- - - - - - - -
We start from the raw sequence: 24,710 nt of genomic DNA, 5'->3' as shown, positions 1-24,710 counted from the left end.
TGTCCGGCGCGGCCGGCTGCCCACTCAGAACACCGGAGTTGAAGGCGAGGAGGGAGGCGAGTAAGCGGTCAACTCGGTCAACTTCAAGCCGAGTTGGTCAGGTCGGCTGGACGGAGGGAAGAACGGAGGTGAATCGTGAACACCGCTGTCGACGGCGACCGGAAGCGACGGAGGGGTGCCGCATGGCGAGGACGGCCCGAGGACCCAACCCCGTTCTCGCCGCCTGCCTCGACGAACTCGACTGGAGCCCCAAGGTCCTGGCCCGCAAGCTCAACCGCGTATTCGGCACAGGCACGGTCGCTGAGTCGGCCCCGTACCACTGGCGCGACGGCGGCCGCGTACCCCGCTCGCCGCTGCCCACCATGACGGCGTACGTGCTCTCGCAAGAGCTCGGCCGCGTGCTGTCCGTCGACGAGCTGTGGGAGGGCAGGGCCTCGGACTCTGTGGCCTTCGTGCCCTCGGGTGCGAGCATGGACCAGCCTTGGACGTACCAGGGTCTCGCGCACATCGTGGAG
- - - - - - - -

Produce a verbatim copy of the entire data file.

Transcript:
We start from the raw sequence: 24,710 nt of genomic DNA, 5'->3' as shown, positions 1-24,710 counted from the left end.
TGTCCGGCGCGGCCGGCTGCCCACTCAGAACACCGGAGTTGAAGGCGAGGAGGGAGGCGAGTAAGCGGTCAACTCGGTCAACTTCAAGCCGAGTTGGTCAGGTCGGCTGGACGGAGGGAAGAACGGAGGTGAATCGTGAACACCGCTGTCGACGGCGACCGGAAGCGACGGAGGGGTGCCGCATGGCGAGGACGGCCCGAGGACCCAACCCCGTTCTCGCCGCCTGCCTCGACGAACTCGACTGGAGCCCCAAGGTCCTGGCCCGCAAGCTCAACCGCGTATTCGGCACAGGCACGGTCGCTGAGTCGGCCCCGTACCACTGGCGCGACGGCGGCCGCGTACCCCGCTCGCCGCTGCCCACCATGACGGCGTACGTGCTCTCGCAAGAGCTCGGCCGCGTGCTGTCCGTCGACGAGCTGTGGGAGGGCAGGGCCTCGGACTCTGTGGCCTTCGTGCCCTCGGGTGCGAGCATGGACCAGCCTTGGACGTACCAGGGTCTCGCGCACATCGTGGAG